Evergreen Place - New Townhomes and Single Family Homes for Sale in San Jose
Roubion – New Single Family Homes in Santa Clara: Final release (just five homes) scheduled for late June or early July.
Roubion - New Single Family Homes in Santa Clara
Astute readers will notice there are some model homes for sale, still. The model homes are homes we use to “stage” for potential buyers what you can do if you buy one of our homes. These homes are saved for last, and, because the model homes are the homes we use to demonstrate the best possible example of our homes for sale, the model homes are a great buy. Model homes are now for sale at Midtown Village, Evergreen Place, and soon for Roubion.
We’ll post back here with news on some other exciting developments, coming soon.
With memorial day behind us, we can now turn to thoughts of summer. For many in the bay area, that means thoughts of gardening. At our new attached homes community in Sunnyvale, Las Palmas, the team of landscaping pros have thought a lot about what makes a garden beautiful. Rows of beautifully manicured palm trees dot the landscape and everywhere you’ll see beautiful little touches, including many of these drought-tolerant plants. Because this summer is a drought summer we are giving would-be gardeners some tips on some beautiful gardening options that require little water. (Note: Sunnyvale, CA is gardening Zone 9 and so are all the following selections.)
Sedum spathulifolium ‘Cape Blanco’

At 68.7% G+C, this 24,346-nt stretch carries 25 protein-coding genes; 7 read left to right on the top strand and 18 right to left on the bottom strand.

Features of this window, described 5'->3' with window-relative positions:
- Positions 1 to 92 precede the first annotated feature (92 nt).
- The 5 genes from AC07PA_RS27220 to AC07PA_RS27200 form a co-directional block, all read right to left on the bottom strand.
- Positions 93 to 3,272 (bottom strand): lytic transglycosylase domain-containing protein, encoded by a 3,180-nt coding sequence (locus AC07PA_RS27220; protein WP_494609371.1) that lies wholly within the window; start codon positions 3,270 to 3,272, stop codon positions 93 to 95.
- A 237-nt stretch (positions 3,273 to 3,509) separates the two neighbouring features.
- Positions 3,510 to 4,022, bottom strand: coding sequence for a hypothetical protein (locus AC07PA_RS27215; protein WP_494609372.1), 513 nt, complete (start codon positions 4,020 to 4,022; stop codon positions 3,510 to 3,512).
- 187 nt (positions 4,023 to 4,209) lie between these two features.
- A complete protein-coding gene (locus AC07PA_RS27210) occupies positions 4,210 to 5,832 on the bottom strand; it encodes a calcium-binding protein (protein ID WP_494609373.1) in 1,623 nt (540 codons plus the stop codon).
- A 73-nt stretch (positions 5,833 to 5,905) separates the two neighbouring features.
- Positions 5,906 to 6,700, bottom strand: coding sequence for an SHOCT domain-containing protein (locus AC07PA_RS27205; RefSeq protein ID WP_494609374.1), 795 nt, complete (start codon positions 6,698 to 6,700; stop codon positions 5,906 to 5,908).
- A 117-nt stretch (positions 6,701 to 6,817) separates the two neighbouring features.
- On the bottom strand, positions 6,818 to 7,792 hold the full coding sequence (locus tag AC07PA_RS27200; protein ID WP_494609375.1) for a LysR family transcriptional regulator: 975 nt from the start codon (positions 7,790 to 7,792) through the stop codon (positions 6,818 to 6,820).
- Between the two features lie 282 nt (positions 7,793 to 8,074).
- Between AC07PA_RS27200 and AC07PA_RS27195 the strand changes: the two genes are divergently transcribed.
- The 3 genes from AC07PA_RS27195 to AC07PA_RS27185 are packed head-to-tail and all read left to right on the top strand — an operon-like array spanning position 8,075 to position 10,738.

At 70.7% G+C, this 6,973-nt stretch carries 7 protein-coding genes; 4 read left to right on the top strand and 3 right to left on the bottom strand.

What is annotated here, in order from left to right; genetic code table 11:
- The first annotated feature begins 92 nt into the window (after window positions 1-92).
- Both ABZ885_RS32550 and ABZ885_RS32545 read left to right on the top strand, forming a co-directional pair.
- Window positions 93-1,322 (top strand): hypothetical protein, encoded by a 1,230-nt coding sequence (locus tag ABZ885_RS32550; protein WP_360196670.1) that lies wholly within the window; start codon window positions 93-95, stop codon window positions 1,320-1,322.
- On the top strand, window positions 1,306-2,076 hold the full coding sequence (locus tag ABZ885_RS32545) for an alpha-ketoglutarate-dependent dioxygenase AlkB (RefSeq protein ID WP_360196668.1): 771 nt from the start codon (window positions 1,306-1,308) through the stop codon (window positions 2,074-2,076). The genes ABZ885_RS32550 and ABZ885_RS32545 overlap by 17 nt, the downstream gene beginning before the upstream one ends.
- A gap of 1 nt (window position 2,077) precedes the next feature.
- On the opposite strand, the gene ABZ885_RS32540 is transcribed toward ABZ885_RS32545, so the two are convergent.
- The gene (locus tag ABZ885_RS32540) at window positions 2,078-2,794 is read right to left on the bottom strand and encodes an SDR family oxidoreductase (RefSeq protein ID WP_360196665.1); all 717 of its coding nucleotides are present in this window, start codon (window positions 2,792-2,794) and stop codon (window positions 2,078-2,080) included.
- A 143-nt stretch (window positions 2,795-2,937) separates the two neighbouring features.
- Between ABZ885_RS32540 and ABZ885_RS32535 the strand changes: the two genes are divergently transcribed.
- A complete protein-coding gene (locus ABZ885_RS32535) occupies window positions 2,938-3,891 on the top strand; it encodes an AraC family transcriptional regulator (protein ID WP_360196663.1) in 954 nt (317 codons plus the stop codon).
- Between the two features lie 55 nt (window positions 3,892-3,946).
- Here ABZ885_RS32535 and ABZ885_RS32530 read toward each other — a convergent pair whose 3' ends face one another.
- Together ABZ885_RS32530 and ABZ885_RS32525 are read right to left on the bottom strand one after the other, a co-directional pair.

Tiny blue-green leaves form tight rosettes on trailing stems. This low grower from California makes a great groundcover.
Thin, stiff orangey blades of this iris relation from New Zealand reach 2 feet tall and half as wide. Clusters of inch-wide white flowers bloom in spring and summer.
Sedum rupestre ‘Angelina’
Short chartreuse leaves grow on stems up to 6 inches tall. This succulent from Europe spreads freely, making it a fluffy groundcover or filler between other plants.
Sedum spurium ‘Voodoo’
Small, rounded burgundy leaves cover this low-growing, quick-spreading succulent from the Caucasus. Tiny reddish flowers bloom in summer.
Purple-blue flower spikes rise above aromatic gray-green foliage in early summer. This sage, from Southern California and northern Baja, grows 3 to 5 feet tall, and 5 to 8 feet wide.
This European native, with gray-green, pink-tipped rosettes from 2 to 5 inches across, grows into clumps spanning 2 feet or more. Reddish flowers shoot from thin, 2-foot-tall stems.
Stems of glossy green, licorice-scented leaves reach 5 feet tall and 2 feet wide. This perennial from Korea has purple-blue summer flowers that hummingbirds love.
Gardening enthusiasts, whether you live in a SummerHill Homes new home community or not, we’d love to hear where you are having success.
It seems like everyone is trying to buy in Sunnyvale. At least that’s our impression watching all the brisk sales activity at Las Palmas, the new home community in Sunnyvale (and its not just an impression. The number of homes sold in Santa Clara County jumped 27.4% in April and the average number of days on the market dropped to just 22 days!). So we keep getting asked for tips on home sales: what should would-be home sellers avoid doing to help increase the likelihood of selling their home? The San Jose Mercury News offers these helpful tips: